The young man wouldn’t meet my eye. He said, “My wife and I both have autism. We want to have children but we don’t want them to have it.” Uncharacteristically for someone with autism, he touched my arm.

As Jim Hines has already pointed out, not everyone with autism is touch-phobic. This is, again, a bullshit judgement.

He was so very frightened!

And this, right here, is the point where I saw red. Because, look: okay. People have different writing styles. And maybe, if I’m being very charitable, this sort of construction is part of Sterling Casil’s; not having read her before, I wouldn’t know. But to me, everything about this simple statement screams paternalistic condescension, and thereby betrays the awfulness of her assumptions. This isn’t a calm judgement, but an exclamation: he was so very frightened! The use of the double qualifier, so very, instead of just one or the other, and especially when followed by an exclamation mark, is a construction you commonly find in children’s books, not in reference to grown adults. It’s minimising language, the kind of thing you can imagine being said of Tom Kitten or Timmy fallen down the well: he was so very frightened! And then there’s the absolute narrative certainty of it: he was, not he seemed or he looked. Nothing in Sterling Casil’s previous description of the man speaks to visible expressions of fear: contextually, it doesn’t feel like the right word at all.

Maybe it’s just a literary failing: poor sentence construction utterly unaffected by subconscious bias about what autism is and how it functions. But somehow, I doubt it.

“There’s a reason God made autism,” I said. I had already come to believe this was true.

“I don’t believe in God,” he said.

No. Okay? No. This is an asshole thing to say – a dick move of the highest fucking order. It doesn’t matter if Sterling Casil believes it to be true: if she really felt the man was “so very frightened” of his own autism, of the mere prospect of passing it along, why on Earth would she think he’d find that assertion comforting? Never mind the declarative, false assumption that the man shared Sterling Casil’s faith sufficiently to be comforted by it in the first place: he’s asking about a cure, and you’re telling him God doesn’t think he needs one? Wow.

Here’s a thought: if you can’t set aside your personal faith, or lack of same, in order to comfort someone with different beliefs – or worse, if it never even occurs to you that this might be the best approach – then maybe what you’re feeling isn’t empathy, but arrogance.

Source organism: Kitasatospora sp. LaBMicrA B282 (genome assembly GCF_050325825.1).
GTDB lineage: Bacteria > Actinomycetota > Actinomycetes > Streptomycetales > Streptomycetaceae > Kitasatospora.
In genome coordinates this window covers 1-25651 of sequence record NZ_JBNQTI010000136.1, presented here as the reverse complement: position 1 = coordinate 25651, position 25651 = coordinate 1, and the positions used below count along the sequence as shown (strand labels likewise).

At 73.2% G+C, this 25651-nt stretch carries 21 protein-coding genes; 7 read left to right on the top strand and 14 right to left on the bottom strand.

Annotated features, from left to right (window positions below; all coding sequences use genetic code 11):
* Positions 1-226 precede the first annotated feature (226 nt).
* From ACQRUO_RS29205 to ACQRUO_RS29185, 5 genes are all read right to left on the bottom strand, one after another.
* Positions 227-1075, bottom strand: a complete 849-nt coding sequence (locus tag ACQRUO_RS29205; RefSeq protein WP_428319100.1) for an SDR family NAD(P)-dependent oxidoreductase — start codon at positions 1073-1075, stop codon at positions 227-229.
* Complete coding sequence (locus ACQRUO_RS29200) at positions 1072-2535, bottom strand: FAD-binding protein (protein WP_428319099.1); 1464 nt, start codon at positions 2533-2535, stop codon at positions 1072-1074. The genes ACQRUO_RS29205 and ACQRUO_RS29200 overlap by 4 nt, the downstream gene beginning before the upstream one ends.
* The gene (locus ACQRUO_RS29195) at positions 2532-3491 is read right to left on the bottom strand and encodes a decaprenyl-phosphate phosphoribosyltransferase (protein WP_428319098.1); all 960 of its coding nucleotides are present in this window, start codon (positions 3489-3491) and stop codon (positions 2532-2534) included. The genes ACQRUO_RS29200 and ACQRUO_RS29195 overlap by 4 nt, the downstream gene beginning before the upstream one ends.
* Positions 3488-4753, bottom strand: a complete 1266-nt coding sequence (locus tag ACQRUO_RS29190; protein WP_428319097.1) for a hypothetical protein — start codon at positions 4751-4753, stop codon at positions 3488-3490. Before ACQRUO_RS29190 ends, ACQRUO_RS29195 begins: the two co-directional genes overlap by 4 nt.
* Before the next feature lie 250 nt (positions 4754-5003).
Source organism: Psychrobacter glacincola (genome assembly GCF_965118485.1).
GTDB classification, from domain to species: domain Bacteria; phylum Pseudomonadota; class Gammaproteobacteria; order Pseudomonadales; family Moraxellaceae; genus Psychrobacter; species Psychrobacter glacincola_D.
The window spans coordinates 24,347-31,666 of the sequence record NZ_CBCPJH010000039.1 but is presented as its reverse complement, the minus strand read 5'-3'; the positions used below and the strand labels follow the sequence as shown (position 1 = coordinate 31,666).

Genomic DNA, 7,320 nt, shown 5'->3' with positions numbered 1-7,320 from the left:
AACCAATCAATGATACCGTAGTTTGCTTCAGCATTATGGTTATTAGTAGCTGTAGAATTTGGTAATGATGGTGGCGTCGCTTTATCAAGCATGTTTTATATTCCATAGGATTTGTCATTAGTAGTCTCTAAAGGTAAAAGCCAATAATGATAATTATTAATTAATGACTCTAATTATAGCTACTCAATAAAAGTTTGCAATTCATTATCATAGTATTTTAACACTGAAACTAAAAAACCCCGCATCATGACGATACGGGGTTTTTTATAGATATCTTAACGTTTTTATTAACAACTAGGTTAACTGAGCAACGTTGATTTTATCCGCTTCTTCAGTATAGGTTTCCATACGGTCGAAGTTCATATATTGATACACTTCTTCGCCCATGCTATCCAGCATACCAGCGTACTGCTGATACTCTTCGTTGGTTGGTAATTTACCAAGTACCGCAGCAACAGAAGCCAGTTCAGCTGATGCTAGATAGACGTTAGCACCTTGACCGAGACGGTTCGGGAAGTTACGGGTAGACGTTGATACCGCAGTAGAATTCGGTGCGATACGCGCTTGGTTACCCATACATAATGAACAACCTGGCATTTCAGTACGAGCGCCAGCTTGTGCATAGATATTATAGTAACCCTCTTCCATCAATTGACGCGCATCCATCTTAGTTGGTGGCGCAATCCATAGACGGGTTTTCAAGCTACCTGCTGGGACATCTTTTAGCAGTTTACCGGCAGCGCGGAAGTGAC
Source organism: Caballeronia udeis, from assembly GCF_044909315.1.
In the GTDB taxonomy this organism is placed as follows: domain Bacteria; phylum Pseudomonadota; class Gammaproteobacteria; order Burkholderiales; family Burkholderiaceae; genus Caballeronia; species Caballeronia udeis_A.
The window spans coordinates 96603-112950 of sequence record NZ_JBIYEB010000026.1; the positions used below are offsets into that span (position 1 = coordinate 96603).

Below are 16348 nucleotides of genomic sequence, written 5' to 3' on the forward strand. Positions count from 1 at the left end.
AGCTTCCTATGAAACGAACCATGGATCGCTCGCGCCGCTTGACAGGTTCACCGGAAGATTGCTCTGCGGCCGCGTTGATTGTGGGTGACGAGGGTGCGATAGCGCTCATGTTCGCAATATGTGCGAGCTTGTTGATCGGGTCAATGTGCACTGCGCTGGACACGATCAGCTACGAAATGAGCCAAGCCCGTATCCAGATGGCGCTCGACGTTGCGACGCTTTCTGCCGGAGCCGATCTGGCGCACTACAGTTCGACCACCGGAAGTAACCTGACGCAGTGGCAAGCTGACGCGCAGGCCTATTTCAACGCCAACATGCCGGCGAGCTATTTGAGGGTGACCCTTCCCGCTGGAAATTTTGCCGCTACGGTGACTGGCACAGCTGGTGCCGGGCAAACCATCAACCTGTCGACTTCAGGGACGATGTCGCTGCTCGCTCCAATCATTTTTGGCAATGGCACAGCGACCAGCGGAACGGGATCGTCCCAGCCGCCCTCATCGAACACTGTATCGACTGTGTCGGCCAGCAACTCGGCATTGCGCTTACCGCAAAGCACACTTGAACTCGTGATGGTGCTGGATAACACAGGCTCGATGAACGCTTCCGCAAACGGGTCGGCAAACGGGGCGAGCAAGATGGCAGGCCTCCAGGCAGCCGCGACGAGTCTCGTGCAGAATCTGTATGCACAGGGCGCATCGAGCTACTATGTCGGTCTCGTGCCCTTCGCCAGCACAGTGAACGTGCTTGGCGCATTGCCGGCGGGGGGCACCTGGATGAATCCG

Some time later, I realized. He came up to me because of who I am, and said what he said, because of who he was. And my response was made for the same reasons.

I’ve read these sentences about forty times now, and I still can’t decide if they’re meant to imply that the entire exchange was preordained in some sense, or if it’s just a pointless acknowledgement of the fact that our personhood necessarily impacts our actions. Either way: um.

Autistic people have massive gifts. They are able to do things, think, and see the world in amazing ways. One of my favorite films, one which we view in some of the classes I share with students, is The Temple Grandin Story, starring Claire Danes. Temple’s wonderful teacher, portrayed in the film by David Strathairn, tells her mother (also wonderful, played by Julia Ormond), that Temple is different from other children. Both mother and teacher agree that Temple is: “Different, not less.”

On the one hand, yes: being autistic doesn’t make you lesser than anyone else, and it sure as hell doesn’t preclude being talented. And certainly, an autistic perspective can have some decided advantages over a neurotypical one, depending on the person and the context. (I say can rather than does, not because neurotypical is better more often – it isn’t – but because different people are always going to have different strengths and weaknesses in different settings, regardless of attribution.) But on the other hand, I can’t quite shake my suspicion, especially given the film comparison and her earlier, stereotypical assumptions, that Sterling Casil is romanticising autism as the diagnosis of savants.

Abed - mildly autistic super detectives everywhere.gif

This conversation with the autistic young man was one of my turning points. It was then that I realized my perceptions really were different from most others. I had the opposite of autism. And even more: we are all different.

Again, as Jim Hines has already pointed out, empathy is not the fucking opposite of autism. That some autistic people might not express their empathy in ways that are easily recognised by neurotypical persons doesn’t mean they don’t feel it, or that autism is somehow defined by a lack of it. The fact that Sterling Casil implies this to be so is doubly concerning when you consider how quick she is to associate an absence of empathy with sociopathy: